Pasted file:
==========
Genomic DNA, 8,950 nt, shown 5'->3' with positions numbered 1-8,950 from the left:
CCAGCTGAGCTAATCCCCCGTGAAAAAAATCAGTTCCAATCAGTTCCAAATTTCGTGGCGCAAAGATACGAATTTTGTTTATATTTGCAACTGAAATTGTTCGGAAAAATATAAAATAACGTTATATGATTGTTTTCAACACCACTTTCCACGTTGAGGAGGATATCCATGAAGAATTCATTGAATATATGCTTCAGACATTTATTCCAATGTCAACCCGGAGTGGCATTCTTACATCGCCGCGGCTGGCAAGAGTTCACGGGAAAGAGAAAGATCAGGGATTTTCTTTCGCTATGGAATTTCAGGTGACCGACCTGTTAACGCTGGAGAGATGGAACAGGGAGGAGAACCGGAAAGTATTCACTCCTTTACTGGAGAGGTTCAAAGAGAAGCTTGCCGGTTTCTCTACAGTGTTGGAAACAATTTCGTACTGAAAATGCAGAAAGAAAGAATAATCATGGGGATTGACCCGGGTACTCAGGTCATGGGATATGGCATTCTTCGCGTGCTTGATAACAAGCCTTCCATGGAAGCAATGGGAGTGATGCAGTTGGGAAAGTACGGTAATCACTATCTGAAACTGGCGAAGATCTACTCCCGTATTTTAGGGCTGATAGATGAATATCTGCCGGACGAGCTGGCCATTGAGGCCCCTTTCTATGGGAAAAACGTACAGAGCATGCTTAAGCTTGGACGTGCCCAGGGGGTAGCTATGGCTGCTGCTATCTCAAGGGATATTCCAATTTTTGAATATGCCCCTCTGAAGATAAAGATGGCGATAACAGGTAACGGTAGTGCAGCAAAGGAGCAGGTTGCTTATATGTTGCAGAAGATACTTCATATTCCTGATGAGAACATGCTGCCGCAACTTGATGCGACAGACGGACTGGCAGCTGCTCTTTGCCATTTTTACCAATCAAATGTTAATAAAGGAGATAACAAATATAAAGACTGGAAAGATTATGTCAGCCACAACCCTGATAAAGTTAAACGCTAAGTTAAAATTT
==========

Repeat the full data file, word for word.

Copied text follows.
Genomic DNA, 8,950 nt, shown 5'->3' with positions numbered 1-8,950 from the left:
CCAGCTGAGCTAATCCCCCGTGAAAAAAATCAGTTCCAATCAGTTCCAAATTTCGTGGCGCAAAGATACGAATTTTGTTTATATTTGCAACTGAAATTGTTCGGAAAAATATAAAATAACGTTATATGATTGTTTTCAACACCACTTTCCACGTTGAGGAGGATATCCATGAAGAATTCATTGAATATATGCTTCAGACATTTATTCCAATGTCAACCCGGAGTGGCATTCTTACATCGCCGCGGCTGGCAAGAGTTCACGGGAAAGAGAAAGATCAGGGATTTTCTTTCGCTATGGAATTTCAGGTGACCGACCTGTTAACGCTGGAGAGATGGAACAGGGAGGAGAACCGGAAAGTATTCACTCCTTTACTGGAGAGGTTCAAAGAGAAGCTTGCCGGTTTCTCTACAGTGTTGGAAACAATTTCGTACTGAAAATGCAGAAAGAAAGAATAATCATGGGGATTGACCCGGGTACTCAGGTCATGGGATATGGCATTCTTCGCGTGCTTGATAACAAGCCTTCCATGGAAGCAATGGGAGTGATGCAGTTGGGAAAGTACGGTAATCACTATCTGAAACTGGCGAAGATCTACTCCCGTATTTTAGGGCTGATAGATGAATATCTGCCGGACGAGCTGGCCATTGAGGCCCCTTTCTATGGGAAAAACGTACAGAGCATGCTTAAGCTTGGACGTGCCCAGGGGGTAGCTATGGCTGCTGCTATCTCAAGGGATATTCCAATTTTTGAATATGCCCCTCTGAAGATAAAGATGGCGATAACAGGTAACGGTAGTGCAGCAAAGGAGCAGGTTGCTTATATGTTGCAGAAGATACTTCATATTCCTGATGAGAACATGCTGCCGCAACTTGATGCGACAGACGGACTGGCAGCTGCTCTTTGCCATTTTTACCAATCAAATGTTAATAAAGGAGATAACAAATATAAAGACTGGAAAGATTATGTCAGCCACAACCCTGATAAAGTTAAACGCTAAGTTAAAATTT